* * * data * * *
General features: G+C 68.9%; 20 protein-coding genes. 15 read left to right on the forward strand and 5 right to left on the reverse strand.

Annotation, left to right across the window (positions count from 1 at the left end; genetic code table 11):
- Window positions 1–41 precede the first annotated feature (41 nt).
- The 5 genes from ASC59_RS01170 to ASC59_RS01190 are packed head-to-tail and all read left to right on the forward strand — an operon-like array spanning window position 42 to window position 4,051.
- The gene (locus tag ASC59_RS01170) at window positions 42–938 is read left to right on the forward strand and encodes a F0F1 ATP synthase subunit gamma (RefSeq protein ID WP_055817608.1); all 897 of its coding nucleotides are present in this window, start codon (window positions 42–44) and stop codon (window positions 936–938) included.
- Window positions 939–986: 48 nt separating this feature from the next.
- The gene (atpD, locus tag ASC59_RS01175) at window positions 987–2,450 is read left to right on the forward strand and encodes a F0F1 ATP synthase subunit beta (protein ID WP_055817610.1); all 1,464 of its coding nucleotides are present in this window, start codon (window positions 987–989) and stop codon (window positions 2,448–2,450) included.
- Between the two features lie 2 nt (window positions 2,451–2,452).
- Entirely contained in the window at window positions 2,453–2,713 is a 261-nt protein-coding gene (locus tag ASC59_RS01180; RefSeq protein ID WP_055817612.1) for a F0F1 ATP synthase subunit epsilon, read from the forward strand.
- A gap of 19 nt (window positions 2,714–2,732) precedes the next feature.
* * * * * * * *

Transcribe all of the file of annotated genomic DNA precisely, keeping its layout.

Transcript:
General features: G+C 68.9%; 20 protein-coding genes. 15 read left to right on the forward strand and 5 right to left on the reverse strand.

Annotation, left to right across the window (positions count from 1 at the left end; genetic code table 11):
- Window positions 1–41 precede the first annotated feature (41 nt).
- The 5 genes from ASC59_RS01170 to ASC59_RS01190 are packed head-to-tail and all read left to right on the forward strand — an operon-like array spanning window position 42 to window position 4,051.
- The gene (locus tag ASC59_RS01170) at window positions 42–938 is read left to right on the forward strand and encodes a F0F1 ATP synthase subunit gamma (RefSeq protein ID WP_055817608.1); all 897 of its coding nucleotides are present in this window, start codon (window positions 42–44) and stop codon (window positions 936–938) included.
- Window positions 939–986: 48 nt separating this feature from the next.
- The gene (atpD, locus tag ASC59_RS01175) at window positions 987–2,450 is read left to right on the forward strand and encodes a F0F1 ATP synthase subunit beta (protein ID WP_055817610.1); all 1,464 of its coding nucleotides are present in this window, start codon (window positions 987–989) and stop codon (window positions 2,448–2,450) included.
- Between the two features lie 2 nt (window positions 2,451–2,452).
- Entirely contained in the window at window positions 2,453–2,713 is a 261-nt protein-coding gene (locus tag ASC59_RS01180; RefSeq protein ID WP_055817612.1) for a F0F1 ATP synthase subunit epsilon, read from the forward strand.
- A gap of 19 nt (window positions 2,714–2,732) precedes the next feature.